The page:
The probability of acquiring a troublesome used car is low but it's not zero
Canadians continue to buy used vehicles in big numbers, despite the risk of picking a lemon among the peaches. Automobiles may have never benefited from higher levels of quality than the ones built today, and the probability of acquiring a troublesome model may be low – but it’s not zero. Consider the lack of warranty coverage in many cases and the whole 'buying used' thing can seem dicey. Just like your mother warned you.
Fortunately, the internet is a treasure trove of information that provides revealing accounts of every car and truck, much of it based on the first-hand experiences of their owners. We’ve pulled together the most surprising verdicts of the past year, listing 10 used models that may be prudent to avoid. Because engines that shut down unexpectedly, timing chains that stretch and break, and transmissions that give up the ghost are big-time fails that no driver should have to endure.
The gargantuan Mercedes-Benz GL three-row luxury ute didn’t hail from Stuttgart, but from Tuscaloosa, Alabama, where it was built alongside the M- and R-Class people movers. Tailored for North American pastimes such as towing the boat to the lake and circling mall parking lots at Christmas, the unibody GL shared about three-quarters of its components with its line mates. The GL450 was powered by an all-aluminum 4.7-L DOHC V-8 that made 335 hp and 339 lb-ft of torque.
Optional was the 210-hp GL320 Bluetec turbodiesel, starting in 2009, which utilized urea injection to sanitize its exhaust. Its 398 lb-ft of torque made it a magnificent towing aid. Both engines were teamed with Mercedes’ velvety seven-speed automatic transmission.
Gripes? The GL’s Airmatic suspension system is known to malfunction and repairs to the air compressor and other components are costly. The automatic transmission reportedly can become troublesome at higher mileage. Numerous electronic sensors can stop working and engine seals may leak. The heating element for the turbodiesel’s AdBlue fluid tank commonly fails. Without a warranty, the GL becomes a very expensive driveway fixture.
For the first time in its celebrated history, Jeep spawned two lightweight, front-drive crossovers: the Compass and Patriot. The pair shared their unibody platform, fully independent suspension and continuously variable transmission with the late Dodge Caliber. Unlike its Compass twin, the Patriot offered optional Freedom Drive II AWD, which included stiffer springs, skid plates, a taller ride height and an electronic low-range setting. Power came from an all-aluminum, 2.4-L DOHC four cylinder, good for 172 hp. Front-drive Sport models got a 158-hp, 2.0-L four.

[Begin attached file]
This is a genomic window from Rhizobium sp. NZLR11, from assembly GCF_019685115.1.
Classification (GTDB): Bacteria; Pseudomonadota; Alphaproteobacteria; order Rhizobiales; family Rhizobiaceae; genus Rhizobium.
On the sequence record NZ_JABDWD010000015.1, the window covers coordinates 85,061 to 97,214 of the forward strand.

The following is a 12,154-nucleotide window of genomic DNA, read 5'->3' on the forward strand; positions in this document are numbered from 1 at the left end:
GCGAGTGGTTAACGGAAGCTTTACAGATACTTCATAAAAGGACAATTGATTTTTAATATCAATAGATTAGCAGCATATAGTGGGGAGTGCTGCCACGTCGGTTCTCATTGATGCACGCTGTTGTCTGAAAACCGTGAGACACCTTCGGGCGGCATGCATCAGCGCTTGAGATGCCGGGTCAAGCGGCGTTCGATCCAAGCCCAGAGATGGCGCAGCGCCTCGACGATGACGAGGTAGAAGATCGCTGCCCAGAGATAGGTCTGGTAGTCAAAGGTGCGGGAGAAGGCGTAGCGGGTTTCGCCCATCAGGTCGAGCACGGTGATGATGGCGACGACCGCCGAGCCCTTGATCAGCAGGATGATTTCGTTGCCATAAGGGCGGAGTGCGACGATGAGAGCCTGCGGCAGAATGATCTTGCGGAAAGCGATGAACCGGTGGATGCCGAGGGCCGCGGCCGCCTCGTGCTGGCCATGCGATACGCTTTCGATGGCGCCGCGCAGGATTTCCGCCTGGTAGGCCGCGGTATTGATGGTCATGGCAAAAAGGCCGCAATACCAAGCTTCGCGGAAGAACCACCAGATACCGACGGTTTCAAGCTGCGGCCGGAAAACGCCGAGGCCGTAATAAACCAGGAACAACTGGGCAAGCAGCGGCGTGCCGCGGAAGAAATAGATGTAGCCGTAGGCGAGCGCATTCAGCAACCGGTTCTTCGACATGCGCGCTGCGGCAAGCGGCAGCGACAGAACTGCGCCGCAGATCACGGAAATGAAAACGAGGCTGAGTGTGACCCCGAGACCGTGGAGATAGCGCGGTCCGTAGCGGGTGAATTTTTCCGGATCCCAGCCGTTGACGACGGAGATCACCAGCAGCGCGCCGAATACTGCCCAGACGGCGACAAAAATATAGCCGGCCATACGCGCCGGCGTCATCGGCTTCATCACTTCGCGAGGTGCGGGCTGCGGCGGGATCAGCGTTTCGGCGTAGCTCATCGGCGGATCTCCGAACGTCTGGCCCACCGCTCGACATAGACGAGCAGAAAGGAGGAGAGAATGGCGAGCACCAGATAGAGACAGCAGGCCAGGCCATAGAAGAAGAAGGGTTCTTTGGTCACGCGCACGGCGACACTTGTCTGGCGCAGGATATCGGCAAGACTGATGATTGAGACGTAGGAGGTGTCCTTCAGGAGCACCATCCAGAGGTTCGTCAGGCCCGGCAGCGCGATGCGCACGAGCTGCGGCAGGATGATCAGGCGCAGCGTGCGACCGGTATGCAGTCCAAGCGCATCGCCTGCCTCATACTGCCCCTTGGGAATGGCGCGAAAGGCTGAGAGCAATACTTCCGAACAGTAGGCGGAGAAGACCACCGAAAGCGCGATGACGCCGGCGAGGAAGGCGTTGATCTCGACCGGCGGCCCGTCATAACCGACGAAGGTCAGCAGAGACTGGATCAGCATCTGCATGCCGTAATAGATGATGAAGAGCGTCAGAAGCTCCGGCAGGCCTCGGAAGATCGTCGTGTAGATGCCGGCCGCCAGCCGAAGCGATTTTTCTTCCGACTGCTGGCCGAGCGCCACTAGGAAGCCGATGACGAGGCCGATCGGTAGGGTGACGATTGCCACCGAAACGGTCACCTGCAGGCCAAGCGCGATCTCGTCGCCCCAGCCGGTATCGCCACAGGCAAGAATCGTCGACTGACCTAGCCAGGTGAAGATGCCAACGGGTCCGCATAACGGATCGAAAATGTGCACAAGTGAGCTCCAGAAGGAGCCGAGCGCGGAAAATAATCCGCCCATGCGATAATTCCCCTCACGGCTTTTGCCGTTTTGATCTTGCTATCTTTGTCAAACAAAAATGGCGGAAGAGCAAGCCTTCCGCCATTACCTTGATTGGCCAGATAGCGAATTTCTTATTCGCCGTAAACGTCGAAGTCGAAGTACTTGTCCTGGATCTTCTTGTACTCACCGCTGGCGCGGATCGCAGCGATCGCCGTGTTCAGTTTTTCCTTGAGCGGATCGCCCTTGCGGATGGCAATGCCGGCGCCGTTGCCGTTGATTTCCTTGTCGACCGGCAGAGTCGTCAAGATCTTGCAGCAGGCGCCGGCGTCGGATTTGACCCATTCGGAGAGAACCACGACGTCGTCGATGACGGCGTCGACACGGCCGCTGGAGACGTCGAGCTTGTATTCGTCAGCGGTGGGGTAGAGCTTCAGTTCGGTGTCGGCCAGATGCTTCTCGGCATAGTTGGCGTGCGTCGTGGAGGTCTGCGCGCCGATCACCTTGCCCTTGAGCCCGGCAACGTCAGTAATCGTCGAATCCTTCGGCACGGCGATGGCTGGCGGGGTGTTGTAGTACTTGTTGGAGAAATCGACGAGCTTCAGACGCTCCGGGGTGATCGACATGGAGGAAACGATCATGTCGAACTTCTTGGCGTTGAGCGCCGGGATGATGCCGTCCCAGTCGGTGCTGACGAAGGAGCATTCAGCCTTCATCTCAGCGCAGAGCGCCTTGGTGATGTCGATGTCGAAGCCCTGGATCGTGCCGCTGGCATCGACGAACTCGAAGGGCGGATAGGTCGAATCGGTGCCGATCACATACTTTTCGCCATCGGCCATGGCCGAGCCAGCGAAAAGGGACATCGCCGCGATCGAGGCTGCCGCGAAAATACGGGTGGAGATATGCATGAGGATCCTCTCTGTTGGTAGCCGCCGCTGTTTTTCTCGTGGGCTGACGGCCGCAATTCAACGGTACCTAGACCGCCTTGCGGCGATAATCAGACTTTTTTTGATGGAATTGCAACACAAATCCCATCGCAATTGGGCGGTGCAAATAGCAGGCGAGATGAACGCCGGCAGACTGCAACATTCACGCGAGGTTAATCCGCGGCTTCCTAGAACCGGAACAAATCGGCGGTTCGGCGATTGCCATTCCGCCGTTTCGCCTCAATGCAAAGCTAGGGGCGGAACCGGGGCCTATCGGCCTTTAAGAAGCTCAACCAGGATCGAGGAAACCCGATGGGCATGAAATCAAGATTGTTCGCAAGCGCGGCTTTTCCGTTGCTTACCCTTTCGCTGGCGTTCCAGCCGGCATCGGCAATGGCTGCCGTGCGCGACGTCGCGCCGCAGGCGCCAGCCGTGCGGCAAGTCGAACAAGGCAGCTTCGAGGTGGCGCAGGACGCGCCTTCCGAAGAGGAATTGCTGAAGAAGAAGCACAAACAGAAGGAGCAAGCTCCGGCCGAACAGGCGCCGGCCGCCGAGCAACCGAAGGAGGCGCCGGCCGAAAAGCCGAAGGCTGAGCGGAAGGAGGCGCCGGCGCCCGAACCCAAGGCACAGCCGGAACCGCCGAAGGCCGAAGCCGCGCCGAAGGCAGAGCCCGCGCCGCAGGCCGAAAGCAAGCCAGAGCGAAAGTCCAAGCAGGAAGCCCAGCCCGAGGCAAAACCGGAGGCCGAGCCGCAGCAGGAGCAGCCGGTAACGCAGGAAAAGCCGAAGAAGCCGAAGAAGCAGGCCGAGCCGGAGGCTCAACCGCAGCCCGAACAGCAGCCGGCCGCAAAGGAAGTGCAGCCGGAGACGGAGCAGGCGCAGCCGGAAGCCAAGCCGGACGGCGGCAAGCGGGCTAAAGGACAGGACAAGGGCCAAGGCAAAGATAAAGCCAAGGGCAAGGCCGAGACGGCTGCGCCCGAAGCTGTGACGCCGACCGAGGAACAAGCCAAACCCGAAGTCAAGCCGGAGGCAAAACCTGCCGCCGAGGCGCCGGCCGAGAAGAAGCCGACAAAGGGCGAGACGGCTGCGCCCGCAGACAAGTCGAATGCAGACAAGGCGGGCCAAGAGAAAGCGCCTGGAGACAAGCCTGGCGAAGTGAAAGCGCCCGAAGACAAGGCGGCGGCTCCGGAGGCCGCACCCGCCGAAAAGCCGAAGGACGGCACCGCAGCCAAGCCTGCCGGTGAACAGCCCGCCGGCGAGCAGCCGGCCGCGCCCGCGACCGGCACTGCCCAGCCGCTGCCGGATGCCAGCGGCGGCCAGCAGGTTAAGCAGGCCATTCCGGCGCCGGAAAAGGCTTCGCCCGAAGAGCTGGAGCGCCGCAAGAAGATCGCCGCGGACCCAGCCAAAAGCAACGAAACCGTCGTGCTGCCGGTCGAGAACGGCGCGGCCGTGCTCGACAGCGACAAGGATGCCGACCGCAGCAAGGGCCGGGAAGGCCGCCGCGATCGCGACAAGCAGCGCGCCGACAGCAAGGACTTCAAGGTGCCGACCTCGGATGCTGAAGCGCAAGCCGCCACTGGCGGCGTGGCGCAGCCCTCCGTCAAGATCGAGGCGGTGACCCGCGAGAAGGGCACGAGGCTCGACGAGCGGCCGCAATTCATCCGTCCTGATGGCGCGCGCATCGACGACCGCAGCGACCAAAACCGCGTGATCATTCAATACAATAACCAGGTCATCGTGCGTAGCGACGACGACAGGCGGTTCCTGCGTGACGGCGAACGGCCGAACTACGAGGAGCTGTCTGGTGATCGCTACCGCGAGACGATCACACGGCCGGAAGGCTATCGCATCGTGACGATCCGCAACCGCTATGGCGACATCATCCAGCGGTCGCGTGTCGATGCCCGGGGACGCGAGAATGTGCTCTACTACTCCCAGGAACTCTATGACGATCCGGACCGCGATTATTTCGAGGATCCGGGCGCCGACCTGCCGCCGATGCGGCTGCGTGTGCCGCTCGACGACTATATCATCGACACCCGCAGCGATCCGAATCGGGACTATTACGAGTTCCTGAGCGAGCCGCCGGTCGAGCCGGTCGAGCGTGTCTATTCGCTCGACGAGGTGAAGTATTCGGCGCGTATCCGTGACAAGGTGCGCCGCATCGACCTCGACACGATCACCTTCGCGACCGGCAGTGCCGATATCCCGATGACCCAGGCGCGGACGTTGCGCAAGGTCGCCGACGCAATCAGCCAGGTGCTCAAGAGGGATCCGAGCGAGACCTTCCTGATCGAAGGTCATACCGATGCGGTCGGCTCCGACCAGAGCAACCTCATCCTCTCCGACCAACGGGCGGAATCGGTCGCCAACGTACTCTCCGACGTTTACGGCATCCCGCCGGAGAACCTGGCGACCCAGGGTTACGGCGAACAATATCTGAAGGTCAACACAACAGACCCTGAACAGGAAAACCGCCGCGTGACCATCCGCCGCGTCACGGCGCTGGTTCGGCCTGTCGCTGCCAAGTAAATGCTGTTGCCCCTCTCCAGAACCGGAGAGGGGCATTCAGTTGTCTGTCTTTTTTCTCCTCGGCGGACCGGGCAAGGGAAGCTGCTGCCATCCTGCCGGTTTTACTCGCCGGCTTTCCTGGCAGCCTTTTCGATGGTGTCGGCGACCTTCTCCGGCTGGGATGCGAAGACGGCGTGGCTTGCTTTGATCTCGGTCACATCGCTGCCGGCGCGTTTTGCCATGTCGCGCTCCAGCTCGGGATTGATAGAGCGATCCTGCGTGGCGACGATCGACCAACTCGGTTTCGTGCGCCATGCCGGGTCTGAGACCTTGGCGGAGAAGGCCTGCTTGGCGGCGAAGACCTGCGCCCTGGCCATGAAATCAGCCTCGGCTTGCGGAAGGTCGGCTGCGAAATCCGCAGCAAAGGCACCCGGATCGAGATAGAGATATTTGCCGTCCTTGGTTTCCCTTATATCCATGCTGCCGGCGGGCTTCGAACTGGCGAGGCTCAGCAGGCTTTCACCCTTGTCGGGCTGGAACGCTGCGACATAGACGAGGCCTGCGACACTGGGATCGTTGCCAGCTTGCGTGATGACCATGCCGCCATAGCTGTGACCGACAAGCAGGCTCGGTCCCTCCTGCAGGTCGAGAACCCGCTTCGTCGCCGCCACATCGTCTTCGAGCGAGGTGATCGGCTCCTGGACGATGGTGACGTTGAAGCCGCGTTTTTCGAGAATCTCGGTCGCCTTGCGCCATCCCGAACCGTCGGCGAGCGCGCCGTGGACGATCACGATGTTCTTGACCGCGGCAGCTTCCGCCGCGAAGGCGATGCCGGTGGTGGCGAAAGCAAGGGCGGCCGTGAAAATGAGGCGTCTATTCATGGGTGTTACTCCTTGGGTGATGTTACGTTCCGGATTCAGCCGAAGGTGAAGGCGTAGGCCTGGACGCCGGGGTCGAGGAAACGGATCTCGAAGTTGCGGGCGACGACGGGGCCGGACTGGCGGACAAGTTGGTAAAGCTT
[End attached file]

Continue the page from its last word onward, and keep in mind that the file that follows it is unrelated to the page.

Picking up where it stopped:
Injection-molded out of hard plastic, jagged seams are easy to spot in the built-to-a-budget cabin. Occupants got plenty of head and legroom, but cargo space suffered due to the high load-floor in back. Indicative of its lackluster assembly, rainwater sometimes seeped into the cabin, usually via the dome light on the ceiling. A more serious concern involves stalling at speed. The Patriot’s two-piece fuel tank uses a transfer tube between the two halves, which was manufactured incorrectly in some cases. Owners have also reported overheated CVT transmissions (the unit reverts to limp mode), as well as quick-wearing ball joints and other suspension bits.
For those who see beauty in the extraterrestrial Nissan Juke – hey, it sells well in Europe – there are some endearing aspects to this compact crossover. The front-drive Juke uses a simple torsion-beam rear suspension, while all-wheel-drive iterations employ sophisticated multilink geometry. Its AWD system features two separate wet-clutch packs on the rear axle to distribute torque left or right and sharpen the steering response. The Juke picked up motorcycle cues inside, from its compact instrument cluster mounted on the steering column to the boffo fuel-tank-shaped centre console.
All models used the same direct-injected and turbocharged 1.6-L four-cylinder that’s good for 188 hp (the Nismo RS made 215 hp). A CVT automatic transmission was standard equipment, while a six-speed manual stick was available in front-drive models. The Juke felt agile and chuckable, thanks to its well-sorted chassis. However, owners discovered the timing chain can wear prematurely and break without warning, destroying the engine. Nissan is voluntarily replacing the chains on 2011 to 2013 models. Exasperating no-starts, cracked CV boots, rusting exhaust systems and fragile manual gearboxes are other documented maladies.